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How Long Can a Cat Go Without Pooping?

Est. read time: 9 min.

As a pet parent, keeping your animals healthy is a top priority and something you likely take very seriously. And while it may not be the most appealing thing to talk about, it's important to monitor and understand your cat's bowel movements. In this guide, we’re answering questions like how long can a cat go without pooping? Can a cat get constipated? What is a normal bowel movement? And, find out how to get your cat to poop! Here's what you need to know. 

How often should a cat poop?

A normal cat bowel movement should happen about every 12 to 36 hours. How long can a cat go without pooping? If you notice your cat pooping less frequently or having difficulty, it may be a sign of constipation. There is always some normal variation in the time frame for bowel movements. But if you know your cat hasn’t pooped in over 72 hours, you should contact your vet.

What is the difference between obstipation and constipation?

Constipation is a condition where a cat will pass small amounts of feces or defecate less often. Obstipation is a result of severe constipation, making it difficult or nearly impossible to defecate. Constipation comes before obstipation. It is in your cat's best interest to address constipation before it progresses to obstipation.  

What are some causes of constipation?

Constipation in cats can happen for several reasons. First off, anything that causes dehydration in your cat can cause constipation. Other things that can cause your feline to get backed up include intestinal problems, stress and anxiety, inflammatory bowel disease, nerve problems, some kinds of cancer, and even allergies. On top of that, chronic diseases can result in constipation, as well, including kidney disease, diabetes, hyperthyroidism, and ruptured or impacted anal sacs. Let’s discuss some of these common causes in more depth. 

Causes of constipation are typically broken up into 3 categories: intraluminal, extraluminal, and intrinsic obstructions. Intraluminal obstructions are typically caused by something inside of the digestive tract; the colon is the most commonly affected area. Extraluminal obstructions are causes of constipation that are still inside of the feline’s body, but outside of the digestive tract. And finally, an intrinsic obstruction is one that is caused by a disruption of the nerve and/or muscle communication of the digestive tract that results in a lack of movement of the poop.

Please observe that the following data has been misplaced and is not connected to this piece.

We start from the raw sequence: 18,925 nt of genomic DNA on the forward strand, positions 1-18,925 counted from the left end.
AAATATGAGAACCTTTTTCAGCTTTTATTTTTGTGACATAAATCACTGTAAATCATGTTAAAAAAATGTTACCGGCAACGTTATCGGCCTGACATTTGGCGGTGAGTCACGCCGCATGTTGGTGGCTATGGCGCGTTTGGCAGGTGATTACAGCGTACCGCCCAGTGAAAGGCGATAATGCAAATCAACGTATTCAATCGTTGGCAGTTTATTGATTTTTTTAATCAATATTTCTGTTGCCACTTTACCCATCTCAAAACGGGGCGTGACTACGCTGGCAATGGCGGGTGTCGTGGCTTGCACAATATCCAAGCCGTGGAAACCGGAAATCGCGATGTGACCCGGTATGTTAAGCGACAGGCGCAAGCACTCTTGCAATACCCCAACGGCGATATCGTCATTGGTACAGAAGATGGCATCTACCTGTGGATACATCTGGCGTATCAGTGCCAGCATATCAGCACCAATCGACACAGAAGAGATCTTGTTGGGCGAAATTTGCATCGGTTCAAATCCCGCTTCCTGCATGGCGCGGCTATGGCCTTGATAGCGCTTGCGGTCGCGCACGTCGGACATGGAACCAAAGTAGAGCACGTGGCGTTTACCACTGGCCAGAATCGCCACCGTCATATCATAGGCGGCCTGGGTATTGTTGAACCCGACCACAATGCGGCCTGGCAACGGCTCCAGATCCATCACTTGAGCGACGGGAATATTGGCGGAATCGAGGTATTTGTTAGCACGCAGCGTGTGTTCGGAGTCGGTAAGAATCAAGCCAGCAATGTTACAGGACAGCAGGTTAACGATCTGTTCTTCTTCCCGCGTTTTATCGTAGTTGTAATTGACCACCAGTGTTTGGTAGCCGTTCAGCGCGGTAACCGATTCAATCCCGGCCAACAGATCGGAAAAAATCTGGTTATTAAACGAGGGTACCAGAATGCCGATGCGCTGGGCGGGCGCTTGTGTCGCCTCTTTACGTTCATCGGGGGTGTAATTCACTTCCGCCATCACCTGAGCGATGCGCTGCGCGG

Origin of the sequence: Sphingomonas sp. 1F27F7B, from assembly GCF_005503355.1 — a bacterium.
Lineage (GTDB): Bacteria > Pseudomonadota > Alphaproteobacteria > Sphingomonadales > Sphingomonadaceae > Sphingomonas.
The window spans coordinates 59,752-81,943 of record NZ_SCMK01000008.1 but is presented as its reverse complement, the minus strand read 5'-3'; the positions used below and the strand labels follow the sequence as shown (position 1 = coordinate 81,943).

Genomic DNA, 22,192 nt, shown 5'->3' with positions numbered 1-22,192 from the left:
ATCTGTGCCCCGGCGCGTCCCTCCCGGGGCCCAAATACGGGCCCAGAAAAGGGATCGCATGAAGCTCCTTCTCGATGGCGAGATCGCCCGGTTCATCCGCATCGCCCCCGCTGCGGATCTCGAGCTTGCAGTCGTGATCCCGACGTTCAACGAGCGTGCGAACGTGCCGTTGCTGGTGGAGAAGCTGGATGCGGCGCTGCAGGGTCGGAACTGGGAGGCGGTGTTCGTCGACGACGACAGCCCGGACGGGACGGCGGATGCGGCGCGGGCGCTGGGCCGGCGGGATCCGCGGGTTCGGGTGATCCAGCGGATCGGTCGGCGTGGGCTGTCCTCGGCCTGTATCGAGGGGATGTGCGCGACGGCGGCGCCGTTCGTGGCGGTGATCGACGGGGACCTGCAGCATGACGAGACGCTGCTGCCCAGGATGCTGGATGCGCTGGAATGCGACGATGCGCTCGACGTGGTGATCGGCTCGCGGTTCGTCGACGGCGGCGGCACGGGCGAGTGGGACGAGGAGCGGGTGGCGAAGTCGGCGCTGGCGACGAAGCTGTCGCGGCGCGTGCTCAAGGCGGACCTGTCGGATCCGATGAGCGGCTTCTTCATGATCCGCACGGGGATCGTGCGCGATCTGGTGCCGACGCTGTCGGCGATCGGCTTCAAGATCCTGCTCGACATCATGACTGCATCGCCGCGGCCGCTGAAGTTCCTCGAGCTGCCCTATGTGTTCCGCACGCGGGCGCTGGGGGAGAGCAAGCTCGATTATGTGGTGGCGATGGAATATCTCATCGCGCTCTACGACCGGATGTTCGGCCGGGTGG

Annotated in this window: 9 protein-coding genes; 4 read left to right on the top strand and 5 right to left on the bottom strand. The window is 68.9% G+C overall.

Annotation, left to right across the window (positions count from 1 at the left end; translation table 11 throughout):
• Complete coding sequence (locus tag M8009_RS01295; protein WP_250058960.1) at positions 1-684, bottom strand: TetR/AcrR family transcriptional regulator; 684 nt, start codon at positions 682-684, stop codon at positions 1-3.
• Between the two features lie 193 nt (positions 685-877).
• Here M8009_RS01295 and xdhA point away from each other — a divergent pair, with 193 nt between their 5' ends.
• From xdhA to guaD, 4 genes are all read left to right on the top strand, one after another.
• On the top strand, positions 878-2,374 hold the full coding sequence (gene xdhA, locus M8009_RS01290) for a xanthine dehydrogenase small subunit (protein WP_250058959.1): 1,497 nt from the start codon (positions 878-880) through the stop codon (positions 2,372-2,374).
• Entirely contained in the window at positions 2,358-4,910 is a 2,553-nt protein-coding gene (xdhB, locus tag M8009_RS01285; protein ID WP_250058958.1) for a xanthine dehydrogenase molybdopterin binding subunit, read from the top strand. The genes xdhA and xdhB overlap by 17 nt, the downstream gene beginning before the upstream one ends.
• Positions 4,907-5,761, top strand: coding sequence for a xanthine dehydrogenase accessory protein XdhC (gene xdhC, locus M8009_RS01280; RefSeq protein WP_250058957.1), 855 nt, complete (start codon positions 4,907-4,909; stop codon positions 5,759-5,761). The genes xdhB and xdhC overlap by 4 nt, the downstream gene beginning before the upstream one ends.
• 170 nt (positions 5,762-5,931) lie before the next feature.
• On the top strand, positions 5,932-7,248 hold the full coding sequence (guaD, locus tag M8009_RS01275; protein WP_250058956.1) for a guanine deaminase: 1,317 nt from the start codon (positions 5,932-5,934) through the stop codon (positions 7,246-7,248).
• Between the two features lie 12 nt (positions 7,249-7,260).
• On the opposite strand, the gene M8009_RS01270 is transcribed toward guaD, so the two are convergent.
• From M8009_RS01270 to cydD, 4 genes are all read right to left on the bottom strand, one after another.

Colon blockage or growths 

Digestive issues are common for felines with longer fur. When cats groom themselves with their comb-like tongues, they ingest a small amount of their fur. In some cases, this causes intestinal blockages. This type of blockage would be classified as an intraluminal obstruction. Other materials that are sometimes poorly digested and therefore more difficult to pass include cat litter & bones for more indiscriminate eaters. When these things  become too large and aren't vomited up, they can get lodged in the digestive tract. This can be both uncomfortable and painful for our feline companions. 

Additionally, growths in the intestine or colon can also cause blockages. The term “growth” is very nonspecific; your veterinarian can perform a thorough physical exam and diagnostics such as radiographs, ultrasounds or needle biopsies to confirm the presence and severity of those growths. Growths or tumors can extend from within the digestive tract or outside of it. So it is important to work with your veterinarian to better understand the nature of any tumors or masses that may be affecting your cat’s ability to poop. 

Low fiber diets

Cats that are not eating a high-quality, fortified diet tend to have nutritional deficiencies that can contribute to your cat not wanting to poop. Fiber feeds the good bacteria in your cat’s gut and helps to promote normal bowel movements. It can also help with keeping more water in the intestines, which ultimately helps treat and prevent constipation. Furthermore, fiber helps keep stool soft and keeps the intestines healthy. So lack of fiber can cause constipation, but thankfully the solution is usually as simple as feeding a higher fiber content diet.


Dehydration is one of the top reasons cats become constipated. Cats can be particular about how they consume their water. While the pet care market is oversaturated with standard water bowl options, many cats don’t prefer them. Some cats like running water while others like a wider bowl. 

It is important to determine if your water situation is adequate for your cat. The colon can get dehydrated from not having enough water in the body; succinctly, water is withdrawn from the large intestine to hydrate the body. If there isn't enough water available in the body, the stool will become hard, dry, and much more difficult to move through the colon.

Spinal or pelvic injuries